Tempers Flare At Raleigh City Council Over Outer Loop Concerns
Posted February 6, 2002
RALEIGH, N.C. — The Raleigh City Council is trying to pave the way for the completion of the Outer Loop, but so far, councilmembers have encountered some roadblocks along the way.
At Tuesday's city council meeting, Mayor Charles Meeker reversed his earlier stance on the Outer Loop, appearing ready to support a resolution in favor of completing the project when competing resolutions were proposed.
Then, Meeker and his majority chose to have a committee look over the resolution instead of voting of it.
"This has been a heated debate and I really do encourage the council to work together. Let's come back with language we all can support and move together as a group," Meeker said at the meeting.
The statement was met with a terse response from councilman Kieran Shanahan.
"This is serious business and through politics, shenanigans and absolute degradation of the rule of law and the rule of process, you (Meeker) are preventing the people's business from being done," Shanahan told the council. "It is a disgrace and it is counter-productive to working together for the citizens of Raleigh."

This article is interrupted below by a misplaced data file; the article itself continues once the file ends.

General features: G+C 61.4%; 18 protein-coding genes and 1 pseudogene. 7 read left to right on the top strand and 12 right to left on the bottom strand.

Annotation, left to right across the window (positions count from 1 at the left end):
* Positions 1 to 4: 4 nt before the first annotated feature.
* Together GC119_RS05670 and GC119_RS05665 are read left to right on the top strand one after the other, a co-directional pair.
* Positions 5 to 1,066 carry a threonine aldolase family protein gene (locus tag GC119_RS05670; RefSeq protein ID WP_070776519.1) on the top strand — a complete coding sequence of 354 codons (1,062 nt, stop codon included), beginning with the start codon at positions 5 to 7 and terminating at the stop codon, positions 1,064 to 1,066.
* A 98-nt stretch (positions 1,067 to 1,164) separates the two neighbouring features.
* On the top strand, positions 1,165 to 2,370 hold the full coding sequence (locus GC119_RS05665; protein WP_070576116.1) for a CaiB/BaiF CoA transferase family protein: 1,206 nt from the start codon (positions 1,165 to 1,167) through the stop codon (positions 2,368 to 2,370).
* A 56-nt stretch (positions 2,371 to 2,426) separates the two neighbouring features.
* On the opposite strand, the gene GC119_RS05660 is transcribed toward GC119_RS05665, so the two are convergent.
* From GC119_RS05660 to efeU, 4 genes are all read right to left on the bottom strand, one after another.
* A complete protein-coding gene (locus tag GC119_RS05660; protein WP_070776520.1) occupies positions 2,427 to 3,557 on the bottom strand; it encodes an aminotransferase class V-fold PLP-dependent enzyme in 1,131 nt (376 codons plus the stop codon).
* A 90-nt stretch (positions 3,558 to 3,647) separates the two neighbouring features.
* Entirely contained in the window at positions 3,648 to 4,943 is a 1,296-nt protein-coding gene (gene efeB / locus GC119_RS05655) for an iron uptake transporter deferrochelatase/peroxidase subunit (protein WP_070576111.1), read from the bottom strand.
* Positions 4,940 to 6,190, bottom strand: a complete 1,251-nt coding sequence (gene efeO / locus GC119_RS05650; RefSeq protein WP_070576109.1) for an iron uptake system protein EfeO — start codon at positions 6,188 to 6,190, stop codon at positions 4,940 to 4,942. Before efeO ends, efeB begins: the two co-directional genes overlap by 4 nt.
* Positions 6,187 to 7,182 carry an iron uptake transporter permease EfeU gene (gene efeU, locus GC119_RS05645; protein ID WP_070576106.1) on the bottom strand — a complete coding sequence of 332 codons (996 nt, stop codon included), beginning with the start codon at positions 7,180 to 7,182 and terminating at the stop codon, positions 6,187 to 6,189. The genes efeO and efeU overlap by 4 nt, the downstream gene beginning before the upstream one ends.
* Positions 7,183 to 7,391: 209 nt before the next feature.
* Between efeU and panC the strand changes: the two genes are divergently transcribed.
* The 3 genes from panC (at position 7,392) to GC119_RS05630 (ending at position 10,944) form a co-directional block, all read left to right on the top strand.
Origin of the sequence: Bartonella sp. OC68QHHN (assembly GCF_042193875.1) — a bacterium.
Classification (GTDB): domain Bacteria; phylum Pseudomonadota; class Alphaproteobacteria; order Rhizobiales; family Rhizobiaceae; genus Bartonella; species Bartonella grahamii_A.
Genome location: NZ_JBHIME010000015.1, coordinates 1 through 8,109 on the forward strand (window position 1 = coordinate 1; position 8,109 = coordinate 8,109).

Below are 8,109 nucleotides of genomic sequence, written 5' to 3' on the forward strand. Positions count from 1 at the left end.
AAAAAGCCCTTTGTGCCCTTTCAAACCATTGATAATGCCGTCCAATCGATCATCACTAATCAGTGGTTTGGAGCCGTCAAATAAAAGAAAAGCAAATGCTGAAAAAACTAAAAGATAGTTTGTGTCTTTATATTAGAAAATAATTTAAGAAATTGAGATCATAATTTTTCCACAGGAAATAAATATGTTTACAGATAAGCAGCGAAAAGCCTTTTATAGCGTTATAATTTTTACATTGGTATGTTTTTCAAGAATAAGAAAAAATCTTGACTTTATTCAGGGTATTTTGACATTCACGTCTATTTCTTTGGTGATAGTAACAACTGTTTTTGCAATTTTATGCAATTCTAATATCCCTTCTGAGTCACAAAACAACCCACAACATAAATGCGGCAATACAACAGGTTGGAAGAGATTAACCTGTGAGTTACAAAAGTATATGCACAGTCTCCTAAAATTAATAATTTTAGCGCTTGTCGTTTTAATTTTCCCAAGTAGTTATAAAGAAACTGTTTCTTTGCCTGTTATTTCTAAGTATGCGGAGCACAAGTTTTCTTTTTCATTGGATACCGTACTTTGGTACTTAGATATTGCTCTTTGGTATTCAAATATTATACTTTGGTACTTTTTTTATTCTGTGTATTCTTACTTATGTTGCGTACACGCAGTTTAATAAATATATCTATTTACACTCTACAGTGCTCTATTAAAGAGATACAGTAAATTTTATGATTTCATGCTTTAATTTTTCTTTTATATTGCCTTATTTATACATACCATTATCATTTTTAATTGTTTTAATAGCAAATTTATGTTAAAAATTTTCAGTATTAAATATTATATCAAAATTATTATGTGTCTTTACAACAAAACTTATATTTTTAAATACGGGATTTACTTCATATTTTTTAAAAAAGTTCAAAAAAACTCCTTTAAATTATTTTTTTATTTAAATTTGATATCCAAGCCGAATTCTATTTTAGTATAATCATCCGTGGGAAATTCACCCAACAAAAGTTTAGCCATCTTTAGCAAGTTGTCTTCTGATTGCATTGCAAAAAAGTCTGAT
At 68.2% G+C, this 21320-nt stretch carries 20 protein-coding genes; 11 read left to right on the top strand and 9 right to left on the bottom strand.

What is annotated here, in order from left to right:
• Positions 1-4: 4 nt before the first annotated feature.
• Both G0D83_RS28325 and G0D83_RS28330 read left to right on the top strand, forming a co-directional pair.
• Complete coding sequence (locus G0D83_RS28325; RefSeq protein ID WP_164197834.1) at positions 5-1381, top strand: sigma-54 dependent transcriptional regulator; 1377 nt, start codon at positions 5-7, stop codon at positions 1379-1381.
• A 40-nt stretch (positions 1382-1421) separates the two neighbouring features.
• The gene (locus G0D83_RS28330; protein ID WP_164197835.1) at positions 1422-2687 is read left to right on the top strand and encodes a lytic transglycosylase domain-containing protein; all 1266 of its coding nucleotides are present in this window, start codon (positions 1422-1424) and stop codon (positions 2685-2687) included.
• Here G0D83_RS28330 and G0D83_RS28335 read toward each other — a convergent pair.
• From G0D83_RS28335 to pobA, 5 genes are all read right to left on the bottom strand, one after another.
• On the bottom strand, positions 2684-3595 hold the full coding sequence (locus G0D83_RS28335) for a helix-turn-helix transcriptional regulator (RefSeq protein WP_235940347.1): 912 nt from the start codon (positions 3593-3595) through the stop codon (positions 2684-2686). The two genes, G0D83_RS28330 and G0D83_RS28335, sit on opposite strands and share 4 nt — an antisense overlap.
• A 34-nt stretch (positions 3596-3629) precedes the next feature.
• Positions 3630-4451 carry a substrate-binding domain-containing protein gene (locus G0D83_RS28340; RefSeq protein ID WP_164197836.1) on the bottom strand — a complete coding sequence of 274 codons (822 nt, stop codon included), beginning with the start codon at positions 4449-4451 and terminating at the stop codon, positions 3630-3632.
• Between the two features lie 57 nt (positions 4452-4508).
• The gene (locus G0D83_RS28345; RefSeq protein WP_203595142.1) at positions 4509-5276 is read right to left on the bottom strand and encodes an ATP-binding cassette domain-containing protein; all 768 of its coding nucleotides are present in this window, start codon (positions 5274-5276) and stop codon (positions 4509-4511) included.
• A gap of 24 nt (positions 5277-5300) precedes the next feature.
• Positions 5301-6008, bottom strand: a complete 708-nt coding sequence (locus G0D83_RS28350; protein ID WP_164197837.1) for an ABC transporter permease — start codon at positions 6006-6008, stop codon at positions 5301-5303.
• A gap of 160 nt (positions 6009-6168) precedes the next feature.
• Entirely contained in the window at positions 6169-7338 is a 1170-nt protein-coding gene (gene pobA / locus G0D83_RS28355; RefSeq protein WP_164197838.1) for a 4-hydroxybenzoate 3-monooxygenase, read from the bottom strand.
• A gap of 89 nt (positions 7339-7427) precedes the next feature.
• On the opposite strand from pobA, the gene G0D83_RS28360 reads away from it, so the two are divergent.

Shanahan introduced the resolution to calm what he called "the panic" that erupted when Meeker suggested delaying some sections of the Outer Loop.
Shanahan called the resolution his attempt at damage control, and said that he does not want anything the mayor says or does to prevent the partially-completed Interstate 540 from becoming a complete loop.
"I think when the mayor suggested we not complete the Outer Loop it caused a bit of panic in the area," he said.
The resolution calls for the completion of I-540, and states that city staff cannot spend any time or resources to promote any alternatives to completion. The resolution requires the same of Raleigh's mayor.
The issue over the Outer Loop could be a non-issue when it comes to the federal money it takes to build the road. A decision is expected soon on whether local governments in the Triangle can use the money for anything other than the loop.
If they cannot, construction will likely move ahead on I-540 as planned.